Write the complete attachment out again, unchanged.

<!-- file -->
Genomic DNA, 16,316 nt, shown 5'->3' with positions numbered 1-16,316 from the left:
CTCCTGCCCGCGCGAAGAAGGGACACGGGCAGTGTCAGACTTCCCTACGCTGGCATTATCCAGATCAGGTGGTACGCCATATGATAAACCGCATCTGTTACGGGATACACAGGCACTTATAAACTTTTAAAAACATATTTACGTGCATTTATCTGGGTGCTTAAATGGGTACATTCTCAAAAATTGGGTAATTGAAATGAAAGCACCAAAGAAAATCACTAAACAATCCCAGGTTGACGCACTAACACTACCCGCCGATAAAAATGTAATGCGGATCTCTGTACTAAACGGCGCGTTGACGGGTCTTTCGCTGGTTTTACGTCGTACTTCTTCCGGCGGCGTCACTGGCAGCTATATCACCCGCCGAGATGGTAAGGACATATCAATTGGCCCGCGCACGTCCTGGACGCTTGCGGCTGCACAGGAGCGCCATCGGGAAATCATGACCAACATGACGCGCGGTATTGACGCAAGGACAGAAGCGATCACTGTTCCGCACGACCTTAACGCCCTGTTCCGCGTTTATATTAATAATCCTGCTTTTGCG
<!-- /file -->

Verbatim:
Genomic DNA, 16,316 nt, shown 5'->3' with positions numbered 1-16,316 from the left:
CTCCTGCCCGCGCGAAGAAGGGACACGGGCAGTGTCAGACTTCCCTACGCTGGCATTATCCAGATCAGGTGGTACGCCATATGATAAACCGCATCTGTTACGGGATACACAGGCACTTATAAACTTTTAAAAACATATTTACGTGCATTTATCTGGGTGCTTAAATGGGTACATTCTCAAAAATTGGGTAATTGAAATGAAAGCACCAAAGAAAATCACTAAACAATCCCAGGTTGACGCACTAACACTACCCGCCGATAAAAATGTAATGCGGATCTCTGTACTAAACGGCGCGTTGACGGGTCTTTCGCTGGTTTTACGTCGTACTTCTTCCGGCGGCGTCACTGGCAGCTATATCACCCGCCGAGATGGTAAGGACATATCAATTGGCCCGCGCACGTCCTGGACGCTTGCGGCTGCACAGGAGCGCCATCGGGAAATCATGACCAACATGACGCGCGGTATTGACGCAAGGACAGAAGCGATCACTGTTCCGCACGACCTTAACGCCCTGTTCCGCGTTTATATTAATAATCCTGCTTTTGCG